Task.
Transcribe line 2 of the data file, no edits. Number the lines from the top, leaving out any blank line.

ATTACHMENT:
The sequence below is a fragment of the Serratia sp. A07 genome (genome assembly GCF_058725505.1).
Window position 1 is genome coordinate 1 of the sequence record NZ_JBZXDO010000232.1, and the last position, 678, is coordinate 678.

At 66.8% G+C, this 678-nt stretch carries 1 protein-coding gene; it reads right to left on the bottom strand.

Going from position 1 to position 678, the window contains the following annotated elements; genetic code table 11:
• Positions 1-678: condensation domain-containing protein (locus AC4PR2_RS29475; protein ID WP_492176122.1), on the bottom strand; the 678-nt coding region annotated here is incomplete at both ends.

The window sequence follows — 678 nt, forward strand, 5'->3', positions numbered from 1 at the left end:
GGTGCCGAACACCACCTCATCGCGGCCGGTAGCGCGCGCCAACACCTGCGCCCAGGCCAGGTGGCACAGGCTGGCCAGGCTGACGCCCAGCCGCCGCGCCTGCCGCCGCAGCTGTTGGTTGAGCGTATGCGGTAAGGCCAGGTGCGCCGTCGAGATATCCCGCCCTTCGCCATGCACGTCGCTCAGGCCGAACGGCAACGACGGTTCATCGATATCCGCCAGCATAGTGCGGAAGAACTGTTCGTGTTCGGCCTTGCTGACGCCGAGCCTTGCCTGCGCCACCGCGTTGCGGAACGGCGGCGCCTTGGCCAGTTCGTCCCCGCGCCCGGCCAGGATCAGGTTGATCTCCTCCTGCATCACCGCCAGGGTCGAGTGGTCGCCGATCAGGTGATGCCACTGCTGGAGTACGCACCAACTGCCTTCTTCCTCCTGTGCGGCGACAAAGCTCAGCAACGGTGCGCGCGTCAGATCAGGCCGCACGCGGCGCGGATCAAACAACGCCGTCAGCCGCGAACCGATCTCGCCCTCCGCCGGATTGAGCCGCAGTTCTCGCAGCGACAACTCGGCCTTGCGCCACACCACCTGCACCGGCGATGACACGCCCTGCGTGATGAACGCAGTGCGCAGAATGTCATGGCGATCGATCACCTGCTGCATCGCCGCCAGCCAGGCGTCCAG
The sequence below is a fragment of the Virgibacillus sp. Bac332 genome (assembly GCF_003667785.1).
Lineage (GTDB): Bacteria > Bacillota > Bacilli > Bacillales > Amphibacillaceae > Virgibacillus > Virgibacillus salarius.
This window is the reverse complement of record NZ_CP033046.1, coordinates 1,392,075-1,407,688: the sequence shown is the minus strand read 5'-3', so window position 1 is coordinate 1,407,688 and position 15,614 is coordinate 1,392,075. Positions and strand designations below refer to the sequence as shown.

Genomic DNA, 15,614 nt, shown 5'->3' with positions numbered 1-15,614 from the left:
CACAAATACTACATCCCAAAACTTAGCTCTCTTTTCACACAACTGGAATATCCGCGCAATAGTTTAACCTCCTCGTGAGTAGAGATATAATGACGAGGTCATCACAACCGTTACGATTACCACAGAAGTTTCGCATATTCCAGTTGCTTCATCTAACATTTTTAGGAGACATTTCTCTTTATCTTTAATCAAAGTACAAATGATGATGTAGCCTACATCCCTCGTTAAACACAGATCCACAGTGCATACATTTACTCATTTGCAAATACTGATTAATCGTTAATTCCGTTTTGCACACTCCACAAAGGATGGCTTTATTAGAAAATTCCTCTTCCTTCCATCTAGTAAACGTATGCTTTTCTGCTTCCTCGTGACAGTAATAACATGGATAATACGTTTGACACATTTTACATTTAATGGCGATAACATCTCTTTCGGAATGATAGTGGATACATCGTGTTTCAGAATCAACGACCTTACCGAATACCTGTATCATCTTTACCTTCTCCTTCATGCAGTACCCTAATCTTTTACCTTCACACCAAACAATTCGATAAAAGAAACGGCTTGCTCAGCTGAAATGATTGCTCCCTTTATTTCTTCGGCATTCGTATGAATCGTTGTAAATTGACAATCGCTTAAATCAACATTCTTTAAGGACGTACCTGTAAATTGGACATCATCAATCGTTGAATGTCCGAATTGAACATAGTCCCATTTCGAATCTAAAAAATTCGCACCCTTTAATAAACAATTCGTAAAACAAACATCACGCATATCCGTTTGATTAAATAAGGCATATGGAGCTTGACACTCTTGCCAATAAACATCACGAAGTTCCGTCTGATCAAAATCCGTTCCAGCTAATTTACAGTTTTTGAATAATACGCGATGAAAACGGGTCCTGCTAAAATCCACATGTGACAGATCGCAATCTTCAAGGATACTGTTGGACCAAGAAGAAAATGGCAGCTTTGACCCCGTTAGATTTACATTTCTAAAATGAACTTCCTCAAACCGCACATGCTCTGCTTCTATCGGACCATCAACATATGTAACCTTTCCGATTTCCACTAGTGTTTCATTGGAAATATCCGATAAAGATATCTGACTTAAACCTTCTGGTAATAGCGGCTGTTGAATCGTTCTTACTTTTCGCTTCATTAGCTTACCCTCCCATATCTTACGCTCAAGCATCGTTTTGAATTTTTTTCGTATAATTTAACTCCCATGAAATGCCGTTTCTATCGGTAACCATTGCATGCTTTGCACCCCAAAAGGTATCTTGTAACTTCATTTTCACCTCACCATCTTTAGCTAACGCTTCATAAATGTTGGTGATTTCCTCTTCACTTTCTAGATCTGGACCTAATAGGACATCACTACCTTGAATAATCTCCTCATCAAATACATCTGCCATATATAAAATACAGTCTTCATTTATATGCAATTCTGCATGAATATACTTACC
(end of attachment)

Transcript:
Window position 1 is genome coordinate 1 of the sequence record NZ_JBZXDO010000232.1, and the last position, 678, is coordinate 678.